What is JPG?

Because of earlier versions of Windows operating systems, the name JPG exists. The MS-DOS 8.3 and FAT-16 file systems, in particular, had a maximum 3-letter limit for file names, unlike UNIX-based operating systems like Mac or Linux, which did not have this constraint. Therefore, photographs saved as JPEGs on Mac or Linux systems had the extension.jpeg. To keep those same types of photos in Windows, the file extension must be trimmed to .jpg so as to not exceed the three-letter limit.

Nowadays, 3- or 4-letter file extensions such as.jpeg or.jpg are accepted by Windows operating systems. However, because so many people have been using Windows for so long and are accustomed to saving their photographs as JPGs, they have not quit. To minimise misunderstanding, photo editing applications like Adobe Photoshop and GIMP save all JPEG images by default to the.jpg file extension on both Windows and Macs.


If you’ve ever searched for information regarding JPEGs and JPGs, you may have come across the word JPEG 2000 and wondered what it meant. After all, most picture editing software does not provide this option.

JPEG 2000 was an image encoding scheme developed in 2000 by the Joint Photographic Experts Group intended to outperform the existing JPEG standard. It was designed to use advanced compression techniques on a discrete wavelength transformation to accomplish lossless compression on images. Using this program, individuals could optimise their photos and save them as JPEGs while maintaining image quality. The following are some of JPEG 2000’s most essential features: 

  • JPEG 2000, unlike standard JPEGs, was capable of both lossy and lossless compression (even on a single image file).
  • Progressive Decoding: This technique allows site users to see a lower-quality version of a picture while the whole image is still downloading in the background. The visual quality for the viewer improves as additional data is downloaded.
  • Higher Compression Ratios: When it comes to lossy compression, JPEG 2000 may compress an image 20-200 per cent more than JPEG while retaining the same image quality.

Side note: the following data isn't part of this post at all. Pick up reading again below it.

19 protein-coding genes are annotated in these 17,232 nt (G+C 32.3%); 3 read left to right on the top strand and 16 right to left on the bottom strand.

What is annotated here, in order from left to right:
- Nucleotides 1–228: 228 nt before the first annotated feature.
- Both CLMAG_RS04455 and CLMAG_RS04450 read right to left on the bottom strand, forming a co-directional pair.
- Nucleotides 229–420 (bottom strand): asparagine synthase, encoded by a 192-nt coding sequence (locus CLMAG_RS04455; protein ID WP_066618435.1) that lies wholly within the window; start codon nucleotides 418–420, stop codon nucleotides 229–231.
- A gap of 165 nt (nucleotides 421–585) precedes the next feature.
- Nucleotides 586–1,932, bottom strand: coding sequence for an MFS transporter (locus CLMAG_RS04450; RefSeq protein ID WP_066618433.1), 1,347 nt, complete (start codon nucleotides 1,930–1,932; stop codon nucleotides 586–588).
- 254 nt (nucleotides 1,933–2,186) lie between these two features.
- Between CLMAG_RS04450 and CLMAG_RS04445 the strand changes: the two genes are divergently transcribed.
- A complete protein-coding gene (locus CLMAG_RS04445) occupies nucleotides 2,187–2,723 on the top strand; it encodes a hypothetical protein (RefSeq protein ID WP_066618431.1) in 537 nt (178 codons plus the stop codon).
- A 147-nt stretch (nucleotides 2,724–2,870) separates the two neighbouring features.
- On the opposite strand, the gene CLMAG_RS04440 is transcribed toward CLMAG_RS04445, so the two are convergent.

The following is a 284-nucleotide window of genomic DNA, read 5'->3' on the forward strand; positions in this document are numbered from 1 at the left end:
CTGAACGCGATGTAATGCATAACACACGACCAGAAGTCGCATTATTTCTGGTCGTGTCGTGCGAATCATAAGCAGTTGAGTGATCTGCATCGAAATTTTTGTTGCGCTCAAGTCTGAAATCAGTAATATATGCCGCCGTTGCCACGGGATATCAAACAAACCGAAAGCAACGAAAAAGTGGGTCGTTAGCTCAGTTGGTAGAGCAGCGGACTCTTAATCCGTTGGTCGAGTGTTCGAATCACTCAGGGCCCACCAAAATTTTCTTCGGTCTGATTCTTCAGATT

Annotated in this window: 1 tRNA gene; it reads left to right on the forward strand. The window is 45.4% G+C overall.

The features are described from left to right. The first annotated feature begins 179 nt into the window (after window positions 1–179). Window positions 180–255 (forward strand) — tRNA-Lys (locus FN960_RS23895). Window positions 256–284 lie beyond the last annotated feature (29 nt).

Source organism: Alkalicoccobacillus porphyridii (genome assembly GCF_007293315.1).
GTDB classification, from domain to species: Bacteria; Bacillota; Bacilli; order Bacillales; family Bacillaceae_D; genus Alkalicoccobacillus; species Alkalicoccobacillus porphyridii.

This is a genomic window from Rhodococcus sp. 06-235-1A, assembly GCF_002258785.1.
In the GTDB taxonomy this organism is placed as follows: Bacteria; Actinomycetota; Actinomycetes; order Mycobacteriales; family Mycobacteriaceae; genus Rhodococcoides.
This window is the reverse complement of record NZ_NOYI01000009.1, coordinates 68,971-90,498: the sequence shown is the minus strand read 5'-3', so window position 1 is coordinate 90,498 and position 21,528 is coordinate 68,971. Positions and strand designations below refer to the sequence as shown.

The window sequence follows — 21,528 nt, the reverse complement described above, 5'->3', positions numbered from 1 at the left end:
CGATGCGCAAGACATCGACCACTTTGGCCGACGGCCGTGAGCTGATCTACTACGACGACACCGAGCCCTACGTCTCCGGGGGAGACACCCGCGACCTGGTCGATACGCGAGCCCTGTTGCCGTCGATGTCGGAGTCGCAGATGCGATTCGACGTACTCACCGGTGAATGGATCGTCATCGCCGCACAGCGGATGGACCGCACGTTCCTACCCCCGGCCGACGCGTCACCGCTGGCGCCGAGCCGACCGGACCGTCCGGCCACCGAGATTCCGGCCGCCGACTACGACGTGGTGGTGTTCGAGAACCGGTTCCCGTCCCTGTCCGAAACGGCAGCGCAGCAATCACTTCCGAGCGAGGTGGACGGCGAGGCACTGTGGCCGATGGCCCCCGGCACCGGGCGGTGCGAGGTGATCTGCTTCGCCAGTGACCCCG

Furthermore, JPEG 2000:

  • Provides image transparency preservation.
  • Image data that is bi-level, grayscale, palette-colour, or full-colour can be described.
  • Within metadata, there is an endless quantity of private or special-purpose information.
  • Larger image sizes (more than 64K x 64K pixels) can be handled without tilting.
  • Ultra-low latency, which is particularly beneficial for live TV content.
  • Scalability in terms of resolution as well as quality.

JPEG 2000 Limitations:

Although JPEG 2000 has a lot of unique features and appears to be the next best coding standard for digital photos, there are a few reasons why it isn’t a popular file format for most people:

  • There is no universal browser support (only supports Safari).
  • JPEG incompatibility (must encode a new standard and support original JPEG).
  • Encoding JPEG 2000 files requires a lot of CPU power, which can strain servers and slow things down.
  • Because the format is not globally recognised, many websites and cameras are not ready to support it.

Because of its limitations, you won’t see the JPEG 2000 file format as an option when storing digital photographs. In addition, even though it is undoubtedly superior to JPEG, you will most likely run into a number of compatibility issues, making your work as a website owner harder than it should be.

As you can see, there is no discernible difference between JPG and JPEG. JPG was created due to a limitation in prior versions of Windows and/or DOS, and it is now the most commonly used format, surpassing JPEG.

JPG and JPEG are the most often used file extensions and compression methods for storing and saving digital photos. This is especially true for website owners who wish to present visually stunning imagery while also providing a seamless user experience. They are both widely used image formats suggested and supported by the Joint Photographic Experts Group, a group of independent experts that creates the standard for a set of compression techniques for digital photos (short for JPEG). The purpose of this compression algorithm is to minimize the size of large image files while maintaining image quality. Technically, they are the same thing, except for the number of characters used in each file extension.

When the same file is saved as both a JPG and a JPEG, it produces two identical files with the same encoding, which browsers, servers, and operating systems treat as different files. That means that the same source file might be processed in two completely distinct ways, which some websites take advantage of. For example, you can use more compression and a lower pixel count on one to create a much smaller low-resolution image and a version that is visibly larger and less damaged – but has a considerably larger file size. One provides quick loading, while the other offers optimum clarity.

There is a significant difference between JPG and JPEG – because there is none, allowing the same image to be handled in two distinct ways while utilising the same resources. It’s not the only way, and it’s not even (perhaps) the best way – but it works and will always work. That is not insignificant.


JPEG and JPG files, whatever you call them, are useful for web programming and image management. You can use these files to compress your images for a faster and more convenient web view. Moreover, JPEG and JPG photographs are among the most popular in the digital world, so you should not have any trouble finding plugins and themes that accept JPEGs.

In any case, whether you use .jpeg, .jpg, or .webp files, you’ll get the same result: stunning images that load lightning fast for site visitors.